Using mathematical modelling to inform diagnostic strategies for febrile illnesses in the context of universal health care

Project Overview

Mathematical models are being used to evaluate the potential impact of control programs and identify the best implementation scenarios for countries from vaccination to vector control strategies. Further mathematical modelling has recently been used to estimate the impact of high sensitive diagnostic tools on the malaria elimination in South East Asia and beyond, including which use cases are most suitable to the use of the test. In the context of malaria elimination and reducing malaria cases it is important to start to consider other causes of febrile illnesses to support patient management. To enable improved fever management modelling can help to optimise trials for new and old diagnostic tools, roll-out interventions and the establishments of testing algorithms, particularly when multiple testing pathways are possible. The latter is especially relevant in the context of integrated fever management to enable the most effective way of using resources while striving for universal health care. 

The aim of this project is to use a mixed methods approach to understand and develop strategies to improve integrated fever management with a focus on diagnostic or algorithm innovations in the context of universal health care. The objectives are:

  1. Develop mathematical models for integrated diagnostic fever management including improved target product profiling to improve product development efforts.
  2. Utilise or perform qualitative research to inform mathematical models of diagnostic algorithms for selected countries.
  3. Merge the mathematical models with economic models to address the drivers and strategy development around diagnostic use cases in the context of universal health care.

This project would be most suited to a candidate with experience in clinical fever management, economic or mathematical modelling and diagnostic uses and implementation policies. 

Training Opportunities

The successful candidate will be provided with a bespoke training package with online and residential courses to support their research project and fill in knowledge gaps designed in partnership with Professor Lisa White. The candidate will be working closely with the Head of the Malaria and Fever program at FIND the only global product development partnership (PDP) based in Geneva (Switzerland) dedicated to integrated fever diagnostic development and implementation.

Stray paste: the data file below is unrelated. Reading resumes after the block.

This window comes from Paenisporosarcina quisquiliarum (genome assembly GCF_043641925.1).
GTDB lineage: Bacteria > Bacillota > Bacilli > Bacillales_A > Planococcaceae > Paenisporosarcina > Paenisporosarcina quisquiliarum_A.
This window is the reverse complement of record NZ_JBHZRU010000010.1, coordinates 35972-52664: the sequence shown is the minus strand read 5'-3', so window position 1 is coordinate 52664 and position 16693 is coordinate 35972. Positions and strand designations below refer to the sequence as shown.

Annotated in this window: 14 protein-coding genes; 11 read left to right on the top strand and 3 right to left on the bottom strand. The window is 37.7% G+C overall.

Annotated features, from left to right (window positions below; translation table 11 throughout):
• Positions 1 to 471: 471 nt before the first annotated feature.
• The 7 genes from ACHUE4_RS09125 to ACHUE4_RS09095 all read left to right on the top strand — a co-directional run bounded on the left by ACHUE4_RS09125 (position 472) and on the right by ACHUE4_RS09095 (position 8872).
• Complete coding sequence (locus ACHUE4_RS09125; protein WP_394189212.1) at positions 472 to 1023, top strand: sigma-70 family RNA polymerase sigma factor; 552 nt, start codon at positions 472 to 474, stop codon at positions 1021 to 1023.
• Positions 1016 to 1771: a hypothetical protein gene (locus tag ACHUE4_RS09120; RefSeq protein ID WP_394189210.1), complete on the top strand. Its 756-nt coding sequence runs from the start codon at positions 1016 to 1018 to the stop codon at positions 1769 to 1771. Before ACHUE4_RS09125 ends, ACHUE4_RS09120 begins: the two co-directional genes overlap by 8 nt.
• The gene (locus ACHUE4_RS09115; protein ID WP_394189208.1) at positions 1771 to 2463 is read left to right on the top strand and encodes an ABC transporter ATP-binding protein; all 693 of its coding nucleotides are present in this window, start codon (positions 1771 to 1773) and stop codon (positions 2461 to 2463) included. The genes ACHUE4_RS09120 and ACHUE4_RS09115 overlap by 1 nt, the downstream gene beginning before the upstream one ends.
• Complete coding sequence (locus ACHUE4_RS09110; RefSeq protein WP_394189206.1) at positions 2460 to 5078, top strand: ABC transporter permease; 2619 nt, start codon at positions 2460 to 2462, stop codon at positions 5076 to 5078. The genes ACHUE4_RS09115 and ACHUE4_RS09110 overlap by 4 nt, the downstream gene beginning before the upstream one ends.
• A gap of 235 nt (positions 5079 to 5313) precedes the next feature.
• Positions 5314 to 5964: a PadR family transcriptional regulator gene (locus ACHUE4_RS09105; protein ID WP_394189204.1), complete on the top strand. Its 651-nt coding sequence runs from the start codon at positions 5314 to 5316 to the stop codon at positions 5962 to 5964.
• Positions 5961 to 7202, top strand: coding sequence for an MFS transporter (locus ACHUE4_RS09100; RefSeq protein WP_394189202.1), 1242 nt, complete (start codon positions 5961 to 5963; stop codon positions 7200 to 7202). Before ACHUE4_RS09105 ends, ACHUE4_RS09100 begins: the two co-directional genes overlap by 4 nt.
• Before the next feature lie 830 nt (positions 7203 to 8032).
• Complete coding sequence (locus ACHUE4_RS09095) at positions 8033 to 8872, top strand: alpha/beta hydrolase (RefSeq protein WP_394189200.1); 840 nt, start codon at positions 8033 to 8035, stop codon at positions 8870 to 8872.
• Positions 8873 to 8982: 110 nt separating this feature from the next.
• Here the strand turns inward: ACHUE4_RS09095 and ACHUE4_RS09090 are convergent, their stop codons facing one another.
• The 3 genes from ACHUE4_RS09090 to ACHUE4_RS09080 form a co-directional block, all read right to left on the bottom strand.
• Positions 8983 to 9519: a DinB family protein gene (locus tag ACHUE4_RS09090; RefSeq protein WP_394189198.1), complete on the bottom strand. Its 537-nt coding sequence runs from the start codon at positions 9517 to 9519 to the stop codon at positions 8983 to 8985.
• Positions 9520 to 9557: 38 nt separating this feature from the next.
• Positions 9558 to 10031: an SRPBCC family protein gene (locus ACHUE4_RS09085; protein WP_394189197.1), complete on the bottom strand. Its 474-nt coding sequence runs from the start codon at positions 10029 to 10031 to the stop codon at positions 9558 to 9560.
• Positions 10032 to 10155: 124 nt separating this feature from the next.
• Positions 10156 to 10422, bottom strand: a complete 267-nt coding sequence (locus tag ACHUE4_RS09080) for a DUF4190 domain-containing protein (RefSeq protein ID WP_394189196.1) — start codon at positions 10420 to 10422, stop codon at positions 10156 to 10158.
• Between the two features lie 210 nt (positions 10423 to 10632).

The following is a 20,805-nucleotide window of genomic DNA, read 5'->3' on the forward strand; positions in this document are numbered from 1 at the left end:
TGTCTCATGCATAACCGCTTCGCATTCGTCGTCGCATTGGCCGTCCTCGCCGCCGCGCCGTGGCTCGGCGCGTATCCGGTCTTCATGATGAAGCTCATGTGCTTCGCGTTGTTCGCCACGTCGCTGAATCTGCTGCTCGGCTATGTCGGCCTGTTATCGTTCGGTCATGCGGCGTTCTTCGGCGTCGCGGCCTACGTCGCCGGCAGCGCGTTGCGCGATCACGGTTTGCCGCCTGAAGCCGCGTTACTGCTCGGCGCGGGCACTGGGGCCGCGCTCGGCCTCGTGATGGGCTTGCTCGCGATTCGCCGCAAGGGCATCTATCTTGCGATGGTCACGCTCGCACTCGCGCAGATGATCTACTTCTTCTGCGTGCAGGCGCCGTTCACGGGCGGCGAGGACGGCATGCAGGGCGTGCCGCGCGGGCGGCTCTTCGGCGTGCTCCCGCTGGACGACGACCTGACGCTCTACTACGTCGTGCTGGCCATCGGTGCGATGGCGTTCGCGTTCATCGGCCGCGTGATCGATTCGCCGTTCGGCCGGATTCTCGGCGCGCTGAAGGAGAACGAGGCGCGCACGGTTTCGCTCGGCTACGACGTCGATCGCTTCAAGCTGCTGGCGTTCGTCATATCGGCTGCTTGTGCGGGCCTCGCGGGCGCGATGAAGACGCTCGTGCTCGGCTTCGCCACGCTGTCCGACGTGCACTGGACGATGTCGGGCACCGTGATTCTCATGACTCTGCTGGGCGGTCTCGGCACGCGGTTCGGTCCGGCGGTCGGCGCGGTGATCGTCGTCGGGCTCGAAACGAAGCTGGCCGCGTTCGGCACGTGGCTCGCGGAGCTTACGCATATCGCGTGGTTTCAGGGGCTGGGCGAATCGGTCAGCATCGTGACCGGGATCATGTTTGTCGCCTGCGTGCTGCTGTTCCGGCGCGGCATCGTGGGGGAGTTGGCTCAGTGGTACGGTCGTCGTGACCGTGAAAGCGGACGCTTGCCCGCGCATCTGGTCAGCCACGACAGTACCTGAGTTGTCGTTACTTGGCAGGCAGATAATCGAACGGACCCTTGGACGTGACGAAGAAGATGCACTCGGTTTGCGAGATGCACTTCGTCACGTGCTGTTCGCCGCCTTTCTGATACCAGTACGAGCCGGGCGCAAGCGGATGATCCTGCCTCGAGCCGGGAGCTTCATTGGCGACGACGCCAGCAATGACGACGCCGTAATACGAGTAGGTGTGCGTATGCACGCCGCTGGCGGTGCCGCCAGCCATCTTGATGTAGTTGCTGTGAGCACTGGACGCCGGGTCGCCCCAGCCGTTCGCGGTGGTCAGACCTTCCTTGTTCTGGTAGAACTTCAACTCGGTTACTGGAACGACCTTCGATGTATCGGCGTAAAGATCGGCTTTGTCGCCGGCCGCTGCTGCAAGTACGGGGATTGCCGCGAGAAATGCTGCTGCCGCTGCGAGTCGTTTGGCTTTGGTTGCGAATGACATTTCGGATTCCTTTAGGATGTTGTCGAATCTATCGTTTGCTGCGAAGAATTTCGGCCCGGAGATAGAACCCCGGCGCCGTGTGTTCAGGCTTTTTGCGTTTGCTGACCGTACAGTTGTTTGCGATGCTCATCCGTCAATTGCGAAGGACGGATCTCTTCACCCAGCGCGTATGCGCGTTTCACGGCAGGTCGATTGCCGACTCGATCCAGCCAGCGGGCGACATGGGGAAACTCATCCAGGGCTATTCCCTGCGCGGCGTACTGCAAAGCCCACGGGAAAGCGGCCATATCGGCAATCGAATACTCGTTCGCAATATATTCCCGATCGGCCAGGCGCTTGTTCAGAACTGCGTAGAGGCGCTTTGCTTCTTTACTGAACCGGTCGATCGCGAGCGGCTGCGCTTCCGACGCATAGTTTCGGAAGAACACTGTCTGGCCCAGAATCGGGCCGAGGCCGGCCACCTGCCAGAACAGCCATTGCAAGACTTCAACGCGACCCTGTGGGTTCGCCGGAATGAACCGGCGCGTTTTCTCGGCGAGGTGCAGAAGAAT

Tropical Medicine & Global Health


Project reference number: 998

Funding and admissions information


Name Department Institution Country Email
Dr Sabine Dittrich Tropical Medicine Oxford University, Vientiane LAO
Lisa White Big Data Institute Oxford University, Bangkok THA
Wirichada Pan-ngum Tropical Medicine Oxford University, Bangkok THA

Pokharel S, White LJ, Aguas R, Celhay O, Pellé KG, Dittrich S. 2019. Algorithm in the diagnosis of febrile illness using pathogen-specific rapid diagnostic tests. Clin. Infect. Dis., Read abstract | Read more

BACKGROUND: In the absence of proper guidelines and algorithms, available rapid diagnostic tests (RDTs) for common acute undifferentiated febrile illnesses (AUFI) are often used inappropriately. METHODS: Using prevalence data of five common febrile illnesses from India and Cambodia, and performance characteristics (sensitivity and specificity) of relevant pathogen-specific RDTs, we used a mathematical model to predict the probability of correct identification of each disease when diagnostic testing occurs either simultaneously or sequentially in various algorithms. We developed a web-based application of the model so as to visualise and compare output diagnostic algorithms when different disease prevalence and test performance characteristics are introduced. RESULTS: Diagnostic algorithms with appropriate sequential testing predicted correct identification of aetiology in 74% and 89% of patients in India and Cambodia respectively compared to 46% and 49% with simultaneous testing. The optimally performing sequential diagnostic algorithms differed in India and Cambodia due to varying disease prevalence. CONCLUSION: Simultaneous testing is not appropriate for the diagnosis of AUFIs with presently available tests, which should deter the unsupervised use of multiplex diagnostic tests. The implementation of adaptive algorithms can predict better diagnosis and add value to the available RDTs. The web application of the model can serve as a tool to identify the optimal diagnostic algorithm in different epidemiological settings, whilst taking into account the local epidemiological variables and accuracy of available tests. Hide abstract